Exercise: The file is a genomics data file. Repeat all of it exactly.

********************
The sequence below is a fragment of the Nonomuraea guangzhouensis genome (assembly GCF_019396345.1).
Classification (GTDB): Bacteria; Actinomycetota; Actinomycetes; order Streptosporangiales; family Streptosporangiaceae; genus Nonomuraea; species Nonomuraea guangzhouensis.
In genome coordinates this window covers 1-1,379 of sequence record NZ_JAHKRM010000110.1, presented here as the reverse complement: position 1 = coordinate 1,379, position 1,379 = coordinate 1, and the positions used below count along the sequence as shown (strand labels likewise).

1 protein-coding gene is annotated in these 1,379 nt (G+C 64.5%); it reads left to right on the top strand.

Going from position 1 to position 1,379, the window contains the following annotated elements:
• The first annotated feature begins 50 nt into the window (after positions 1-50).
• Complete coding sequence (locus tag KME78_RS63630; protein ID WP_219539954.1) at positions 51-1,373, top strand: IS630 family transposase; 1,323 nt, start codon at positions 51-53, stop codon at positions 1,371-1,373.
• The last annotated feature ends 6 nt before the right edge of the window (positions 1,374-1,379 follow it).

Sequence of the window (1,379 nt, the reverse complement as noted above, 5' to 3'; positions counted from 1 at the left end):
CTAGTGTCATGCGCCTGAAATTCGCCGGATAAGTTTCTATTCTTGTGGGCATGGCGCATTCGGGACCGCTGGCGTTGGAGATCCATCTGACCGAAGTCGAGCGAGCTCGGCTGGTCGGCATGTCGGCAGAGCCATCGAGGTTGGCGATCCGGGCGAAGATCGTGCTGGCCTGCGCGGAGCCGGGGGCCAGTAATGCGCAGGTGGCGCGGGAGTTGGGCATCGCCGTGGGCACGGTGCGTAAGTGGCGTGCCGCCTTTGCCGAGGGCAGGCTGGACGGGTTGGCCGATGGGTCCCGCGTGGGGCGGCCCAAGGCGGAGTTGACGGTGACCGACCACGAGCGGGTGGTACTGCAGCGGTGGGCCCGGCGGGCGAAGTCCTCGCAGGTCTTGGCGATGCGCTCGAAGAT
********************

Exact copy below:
The sequence below is a fragment of the Nonomuraea guangzhouensis genome (assembly GCF_019396345.1).
Classification (GTDB): Bacteria; Actinomycetota; Actinomycetes; order Streptosporangiales; family Streptosporangiaceae; genus Nonomuraea; species Nonomuraea guangzhouensis.
In genome coordinates this window covers 1-1,379 of sequence record NZ_JAHKRM010000110.1, presented here as the reverse complement: position 1 = coordinate 1,379, position 1,379 = coordinate 1, and the positions used below count along the sequence as shown (strand labels likewise).

1 protein-coding gene is annotated in these 1,379 nt (G+C 64.5%); it reads left to right on the top strand.

Going from position 1 to position 1,379, the window contains the following annotated elements:
• The first annotated feature begins 50 nt into the window (after positions 1-50).
• Complete coding sequence (locus tag KME78_RS63630; protein ID WP_219539954.1) at positions 51-1,373, top strand: IS630 family transposase; 1,323 nt, start codon at positions 51-53, stop codon at positions 1,371-1,373.
• The last annotated feature ends 6 nt before the right edge of the window (positions 1,374-1,379 follow it).

Sequence of the window (1,379 nt, the reverse complement as noted above, 5' to 3'; positions counted from 1 at the left end):
CTAGTGTCATGCGCCTGAAATTCGCCGGATAAGTTTCTATTCTTGTGGGCATGGCGCATTCGGGACCGCTGGCGTTGGAGATCCATCTGACCGAAGTCGAGCGAGCTCGGCTGGTCGGCATGTCGGCAGAGCCATCGAGGTTGGCGATCCGGGCGAAGATCGTGCTGGCCTGCGCGGAGCCGGGGGCCAGTAATGCGCAGGTGGCGCGGGAGTTGGGCATCGCCGTGGGCACGGTGCGTAAGTGGCGTGCCGCCTTTGCCGAGGGCAGGCTGGACGGGTTGGCCGATGGGTCCCGCGTGGGGCGGCCCAAGGCGGAGTTGACGGTGACCGACCACGAGCGGGTGGTACTGCAGCGGTGGGCCCGGCGGGCGAAGTCCTCGCAGGTCTTGGCGATGCGCTCGAAGAT